University College London. "Advance in X-ray imaging shines light on nanomaterials." ScienceDaily. ScienceDaily, 7 August 2012. <www.sciencedaily.com/releases/2012/08/120807113319.htm>.
University College London. (2012, August 7). Advance in X-ray imaging shines light on nanomaterials. ScienceDaily. Retrieved November 23, 2014 from www.sciencedaily.com/releases/2012/08/120807113319.htm
University College London. "Advance in X-ray imaging shines light on nanomaterials." ScienceDaily. www.sciencedaily.com/releases/2012/08/120807113319.htm (accessed November 23, 2014).

Share This


More From ScienceDaily



More Matter & Energy News

Sunday, November 23, 2014

Featured Research

from universities, journals, and other organizations


Featured Videos

from AP, Reuters, AFP, and other news services

Microsoft Adds Robot Guards, Ushers In Sci-Fi Apocalypse

Microsoft Adds Robot Guards, Ushers In Sci-Fi Apocalypse

Newsy (Nov. 23, 2014) Microsoft has robotic security guards working at its Silicon Valley Campus. Video provided by Newsy
Powered by NewsLook.com
Toyota's Hydrogen Fuel-Cell Green Car Soon Available in the US

Toyota's Hydrogen Fuel-Cell Green Car Soon Available in the US

AFP (Nov. 21, 2014) Toyota presented its hydrogen fuel-cell compact car called "Mirai" to US consumers at the Los Angeles auto show. The car should go on sale in 2015 for around $60.000. It combines stored hydrogen with oxygen to generate its own power. Duration: 01:18 Video provided by AFP
Powered by NewsLook.com
Google Announces Improvements To Balloon-Borne Wi-Fi Project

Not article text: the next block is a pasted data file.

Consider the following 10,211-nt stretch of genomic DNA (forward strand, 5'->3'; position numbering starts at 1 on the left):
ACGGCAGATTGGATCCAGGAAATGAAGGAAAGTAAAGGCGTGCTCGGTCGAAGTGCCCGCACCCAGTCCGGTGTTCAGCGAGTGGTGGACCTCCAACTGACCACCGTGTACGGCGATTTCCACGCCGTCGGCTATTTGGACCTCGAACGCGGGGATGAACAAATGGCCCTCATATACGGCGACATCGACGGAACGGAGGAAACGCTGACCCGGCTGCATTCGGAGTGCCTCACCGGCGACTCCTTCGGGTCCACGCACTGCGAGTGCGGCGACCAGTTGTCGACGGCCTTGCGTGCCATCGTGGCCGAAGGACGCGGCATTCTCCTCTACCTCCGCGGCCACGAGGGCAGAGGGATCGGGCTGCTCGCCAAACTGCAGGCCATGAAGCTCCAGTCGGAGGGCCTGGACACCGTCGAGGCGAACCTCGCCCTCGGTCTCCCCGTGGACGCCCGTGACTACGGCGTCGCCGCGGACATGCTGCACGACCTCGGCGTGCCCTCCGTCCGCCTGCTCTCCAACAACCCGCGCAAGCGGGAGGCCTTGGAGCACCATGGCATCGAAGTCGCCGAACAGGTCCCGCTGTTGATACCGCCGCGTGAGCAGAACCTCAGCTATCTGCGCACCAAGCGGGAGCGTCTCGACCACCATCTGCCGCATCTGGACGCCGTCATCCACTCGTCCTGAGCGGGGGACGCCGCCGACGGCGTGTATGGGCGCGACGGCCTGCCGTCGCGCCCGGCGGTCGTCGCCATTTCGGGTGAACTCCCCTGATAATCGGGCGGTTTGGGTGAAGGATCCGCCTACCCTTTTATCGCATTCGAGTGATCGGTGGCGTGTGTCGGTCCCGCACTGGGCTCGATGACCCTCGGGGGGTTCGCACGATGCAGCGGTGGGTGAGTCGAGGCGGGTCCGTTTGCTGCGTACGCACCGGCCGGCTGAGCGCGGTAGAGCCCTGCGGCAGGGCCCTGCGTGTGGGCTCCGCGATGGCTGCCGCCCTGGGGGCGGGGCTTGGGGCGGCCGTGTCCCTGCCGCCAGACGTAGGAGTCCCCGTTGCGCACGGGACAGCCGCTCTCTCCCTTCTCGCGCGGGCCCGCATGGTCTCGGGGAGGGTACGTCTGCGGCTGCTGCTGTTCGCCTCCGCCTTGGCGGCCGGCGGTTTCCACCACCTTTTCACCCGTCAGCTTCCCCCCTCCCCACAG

Google Announces Improvements To Balloon-Borne Wi-Fi Project

Newsy (Nov. 21, 2014) In a blog post, Google said its balloons have traveled 3 million kilometers since the start of Project Loon. Video provided by Newsy
Powered by NewsLook.com
Raw: Paralyzed Marine Walks With Robotic Braces

Raw: Paralyzed Marine Walks With Robotic Braces

AP (Nov. 21, 2014) Marine Corps officials say a special operations officer left paralyzed by a sniper's bullet in Afghanistan walked using robotic leg braces in a ceremony to award him a Bronze Star. (Nov. 21) Video provided by AP
Powered by NewsLook.com

Search ScienceDaily

Number of stories in archives: 140,361

Find with keyword(s):
Enter a keyword or phrase to search ScienceDaily for related topics and research stories.

Save/Print:
Share:

Breaking News:

Strange & Offbeat Stories


Space & Time

Matter & Energy

Computers & Math

In Other News

... from NewsDaily.com

Science News

Health News

Environment News

Technology News



Save/Print:
Share:

Free Subscriptions


Get the latest science news with ScienceDaily's free email newsletters, updated daily and weekly. Or view hourly updated newsfeeds in your RSS reader:

Get Social & Mobile


Keep up to date with the latest news from ScienceDaily via social networks and mobile apps:

Have Feedback?


Tell us what you think of ScienceDaily -- we welcome both positive and negative comments. Have any problems using the site? Questions?
Mobile: iPhone Android Web
Follow: Facebook Twitter Google+
Subscribe: RSS Feeds Email Newsletters
Latest Headlines Health & Medicine Mind & Brain Space & Time Matter & Energy Computers & Math Plants & Animals Earth & Climate Fossils & Ruins